by David Burke, communications coordinator for the Great Plains Conference of the UMC
Kaitlin Kendel remembers a past participant at the Amp It Up! worship band camp.
“She didn’t even want to play guitar. She came here because her friends were coming,” recalled Kendel, now worship director at Abilene Emanuel United Methodist Church, where that same girl is now a guitarist in the praise band. “Now she’s one of our strongest, most passionate guitar players. Seeing that transformation is just amazing.”
Twenty-five youth – mostly high-schoolers, but middle school if deemed talent-worthy – came to the campus of Southwestern College in Winfield, Kansas, for the fifth-annual, five-day camp, May 29 to June 2.
Kendel, a Southwestern graduate, is now a mentor at Amp It Up!, and directing a group that will lead worship Friday morning at the Great Plains Annual Conference session next week in Wichita. Besides leading praise and worship music in one session, the band will perform a piece written by the songwriting team at the camp.
“This camp plants a seed of worship in the hearts of people that come, even if it doesn’t look like that specific way,” Kendel said. “I know kids who come here who don’t plan on being worship leaders, but they love the community here. That’s a big thing, because not a lot of churches have established worship leaders for their youth.”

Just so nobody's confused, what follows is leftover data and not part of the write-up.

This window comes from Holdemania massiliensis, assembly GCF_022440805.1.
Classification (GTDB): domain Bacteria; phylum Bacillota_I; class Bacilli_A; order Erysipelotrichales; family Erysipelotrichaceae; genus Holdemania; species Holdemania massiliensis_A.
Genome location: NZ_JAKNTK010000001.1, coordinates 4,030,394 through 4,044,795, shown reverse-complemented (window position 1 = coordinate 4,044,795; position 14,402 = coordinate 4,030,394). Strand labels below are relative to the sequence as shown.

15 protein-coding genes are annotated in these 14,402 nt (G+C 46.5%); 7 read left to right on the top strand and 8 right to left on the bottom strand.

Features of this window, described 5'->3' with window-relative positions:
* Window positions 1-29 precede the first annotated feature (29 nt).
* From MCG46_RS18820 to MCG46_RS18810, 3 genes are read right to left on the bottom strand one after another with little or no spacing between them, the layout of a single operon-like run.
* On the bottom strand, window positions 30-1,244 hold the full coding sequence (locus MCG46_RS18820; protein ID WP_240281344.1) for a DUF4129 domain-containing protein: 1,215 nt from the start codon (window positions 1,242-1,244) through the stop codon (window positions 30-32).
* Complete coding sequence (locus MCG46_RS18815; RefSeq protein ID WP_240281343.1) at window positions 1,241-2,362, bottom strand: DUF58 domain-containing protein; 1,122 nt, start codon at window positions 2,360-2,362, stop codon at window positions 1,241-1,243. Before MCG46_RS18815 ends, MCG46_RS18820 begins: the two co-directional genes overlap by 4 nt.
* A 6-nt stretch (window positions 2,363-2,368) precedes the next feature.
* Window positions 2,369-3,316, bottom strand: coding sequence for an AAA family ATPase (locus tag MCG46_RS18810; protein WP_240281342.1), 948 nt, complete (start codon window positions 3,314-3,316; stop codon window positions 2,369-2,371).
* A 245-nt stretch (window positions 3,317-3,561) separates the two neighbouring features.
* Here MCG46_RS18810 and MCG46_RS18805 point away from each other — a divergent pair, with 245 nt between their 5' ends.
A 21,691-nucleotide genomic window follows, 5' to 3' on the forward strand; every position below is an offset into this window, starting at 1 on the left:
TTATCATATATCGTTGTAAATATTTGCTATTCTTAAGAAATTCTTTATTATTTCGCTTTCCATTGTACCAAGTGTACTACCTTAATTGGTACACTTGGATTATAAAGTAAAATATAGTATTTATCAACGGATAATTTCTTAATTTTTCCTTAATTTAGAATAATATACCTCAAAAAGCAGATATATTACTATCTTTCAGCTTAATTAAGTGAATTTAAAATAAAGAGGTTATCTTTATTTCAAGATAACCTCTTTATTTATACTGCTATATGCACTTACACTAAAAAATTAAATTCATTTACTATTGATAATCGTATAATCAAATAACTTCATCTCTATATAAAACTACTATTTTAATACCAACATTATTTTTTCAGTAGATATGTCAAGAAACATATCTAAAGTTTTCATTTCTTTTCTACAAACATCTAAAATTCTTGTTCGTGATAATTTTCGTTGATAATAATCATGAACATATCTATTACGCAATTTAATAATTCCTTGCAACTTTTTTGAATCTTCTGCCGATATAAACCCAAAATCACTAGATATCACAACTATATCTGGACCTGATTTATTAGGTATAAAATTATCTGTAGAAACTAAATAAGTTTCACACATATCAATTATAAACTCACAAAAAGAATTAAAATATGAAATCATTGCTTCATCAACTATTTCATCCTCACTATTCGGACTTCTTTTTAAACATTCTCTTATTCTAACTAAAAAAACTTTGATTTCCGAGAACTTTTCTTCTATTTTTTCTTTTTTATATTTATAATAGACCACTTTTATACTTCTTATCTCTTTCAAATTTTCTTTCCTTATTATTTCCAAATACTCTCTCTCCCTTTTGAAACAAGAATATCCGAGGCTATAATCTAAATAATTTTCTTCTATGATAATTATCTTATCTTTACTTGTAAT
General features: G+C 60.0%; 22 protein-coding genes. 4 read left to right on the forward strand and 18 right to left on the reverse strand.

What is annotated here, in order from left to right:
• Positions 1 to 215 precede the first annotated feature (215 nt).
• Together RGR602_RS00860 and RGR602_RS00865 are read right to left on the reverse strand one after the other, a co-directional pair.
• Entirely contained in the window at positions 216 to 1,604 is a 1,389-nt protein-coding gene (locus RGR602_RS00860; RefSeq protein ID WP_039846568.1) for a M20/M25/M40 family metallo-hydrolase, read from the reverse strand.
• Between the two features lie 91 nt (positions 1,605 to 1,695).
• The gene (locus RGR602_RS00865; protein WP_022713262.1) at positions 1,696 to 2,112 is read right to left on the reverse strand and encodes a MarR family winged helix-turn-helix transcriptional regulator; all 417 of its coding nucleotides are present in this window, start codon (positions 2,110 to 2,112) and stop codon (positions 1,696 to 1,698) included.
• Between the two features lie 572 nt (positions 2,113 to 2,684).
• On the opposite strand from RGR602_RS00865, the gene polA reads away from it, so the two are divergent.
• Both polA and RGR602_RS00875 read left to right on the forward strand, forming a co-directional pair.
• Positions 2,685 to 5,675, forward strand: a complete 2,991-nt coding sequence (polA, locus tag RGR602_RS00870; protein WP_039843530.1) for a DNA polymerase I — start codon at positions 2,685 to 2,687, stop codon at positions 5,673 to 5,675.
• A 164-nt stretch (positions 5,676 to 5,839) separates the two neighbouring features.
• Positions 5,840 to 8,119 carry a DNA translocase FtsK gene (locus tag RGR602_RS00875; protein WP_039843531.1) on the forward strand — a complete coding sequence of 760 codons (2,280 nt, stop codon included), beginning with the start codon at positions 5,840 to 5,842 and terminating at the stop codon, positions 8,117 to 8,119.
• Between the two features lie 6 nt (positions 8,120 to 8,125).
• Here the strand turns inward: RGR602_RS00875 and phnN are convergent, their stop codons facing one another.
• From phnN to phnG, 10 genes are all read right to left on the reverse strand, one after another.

Among those youth is Ainsley Smith, a junior this fall from Sabetha, Kansas. The lone flute player in the camp, she received instruction on how to incorporate her instrument into a guitar-and-keyboard heavy praise band.
“I definitely feel closer to God when we’re worshipping together and sing,” she said. “It’s great.”
Martin Rude, director of outreach ministries at Southwestern College and camp director, said the camp’s “main goal is to share the story of what God’s doing through music.”
The other goals, he said, are to cultivate the calling among young adults who are gifted musically, working in their local church “and maybe experiencing a call into full-time music ministry.”
Students work with professionals in various fields of music, which Rude said is mutually beneficial.
“It gives them community,” he said. “They get to train and equip and be fed at the same time.”
The initial intent of Amp It Up!, Rude said, was for students to spend their time writing and making music in Southwestern’s studios. But after the first years, it was decided to increase the worship and fellowship levels rather than the intricate and sometimes-tedious job of recording.
“It’s just been amazing what God is doing in the individual lives of these campers,” Rude said.